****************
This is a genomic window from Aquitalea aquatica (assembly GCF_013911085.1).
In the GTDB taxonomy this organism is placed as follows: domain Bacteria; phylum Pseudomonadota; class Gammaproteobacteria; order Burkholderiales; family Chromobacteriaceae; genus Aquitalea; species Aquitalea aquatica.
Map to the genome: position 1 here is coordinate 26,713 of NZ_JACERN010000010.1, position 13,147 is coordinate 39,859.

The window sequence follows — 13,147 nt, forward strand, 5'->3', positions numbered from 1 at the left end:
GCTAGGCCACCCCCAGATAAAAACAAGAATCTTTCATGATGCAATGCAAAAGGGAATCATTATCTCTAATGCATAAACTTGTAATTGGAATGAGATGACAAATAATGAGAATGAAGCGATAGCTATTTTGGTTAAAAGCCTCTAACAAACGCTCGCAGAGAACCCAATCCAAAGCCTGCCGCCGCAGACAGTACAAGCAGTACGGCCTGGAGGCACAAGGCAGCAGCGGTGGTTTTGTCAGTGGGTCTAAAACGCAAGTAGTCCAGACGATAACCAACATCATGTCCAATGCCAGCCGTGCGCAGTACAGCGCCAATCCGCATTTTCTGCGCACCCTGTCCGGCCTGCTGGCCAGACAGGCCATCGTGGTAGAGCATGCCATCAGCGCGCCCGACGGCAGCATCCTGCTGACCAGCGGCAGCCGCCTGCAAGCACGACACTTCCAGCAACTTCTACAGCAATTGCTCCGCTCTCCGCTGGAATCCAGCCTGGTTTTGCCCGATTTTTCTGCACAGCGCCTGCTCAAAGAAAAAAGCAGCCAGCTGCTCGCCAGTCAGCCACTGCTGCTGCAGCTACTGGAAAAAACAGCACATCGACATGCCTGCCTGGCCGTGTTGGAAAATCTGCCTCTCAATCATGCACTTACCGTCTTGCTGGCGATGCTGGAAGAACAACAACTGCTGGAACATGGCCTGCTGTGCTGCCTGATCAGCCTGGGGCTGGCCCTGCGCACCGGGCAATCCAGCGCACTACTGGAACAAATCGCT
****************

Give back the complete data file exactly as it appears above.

This is a genomic window from Aquitalea aquatica (assembly GCF_013911085.1).
In the GTDB taxonomy this organism is placed as follows: domain Bacteria; phylum Pseudomonadota; class Gammaproteobacteria; order Burkholderiales; family Chromobacteriaceae; genus Aquitalea; species Aquitalea aquatica.
Map to the genome: position 1 here is coordinate 26,713 of NZ_JACERN010000010.1, position 13,147 is coordinate 39,859.

The window sequence follows — 13,147 nt, forward strand, 5'->3', positions numbered from 1 at the left end:
GCTAGGCCACCCCCAGATAAAAACAAGAATCTTTCATGATGCAATGCAAAAGGGAATCATTATCTCTAATGCATAAACTTGTAATTGGAATGAGATGACAAATAATGAGAATGAAGCGATAGCTATTTTGGTTAAAAGCCTCTAACAAACGCTCGCAGAGAACCCAATCCAAAGCCTGCCGCCGCAGACAGTACAAGCAGTACGGCCTGGAGGCACAAGGCAGCAGCGGTGGTTTTGTCAGTGGGTCTAAAACGCAAGTAGTCCAGACGATAACCAACATCATGTCCAATGCCAGCCGTGCGCAGTACAGCGCCAATCCGCATTTTCTGCGCACCCTGTCCGGCCTGCTGGCCAGACAGGCCATCGTGGTAGAGCATGCCATCAGCGCGCCCGACGGCAGCATCCTGCTGACCAGCGGCAGCCGCCTGCAAGCACGACACTTCCAGCAACTTCTACAGCAATTGCTCCGCTCTCCGCTGGAATCCAGCCTGGTTTTGCCCGATTTTTCTGCACAGCGCCTGCTCAAAGAAAAAAGCAGCCAGCTGCTCGCCAGTCAGCCACTGCTGCTGCAGCTACTGGAAAAAACAGCACATCGACATGCCTGCCTGGCCGTGTTGGAAAATCTGCCTCTCAATCATGCACTTACCGTCTTGCTGGCGATGCTGGAAGAACAACAACTGCTGGAACATGGCCTGCTGTGCTGCCTGATCAGCCTGGGGCTGGCCCTGCGCACCGGGCAATCCAGCGCACTACTGGAACAAATCGCT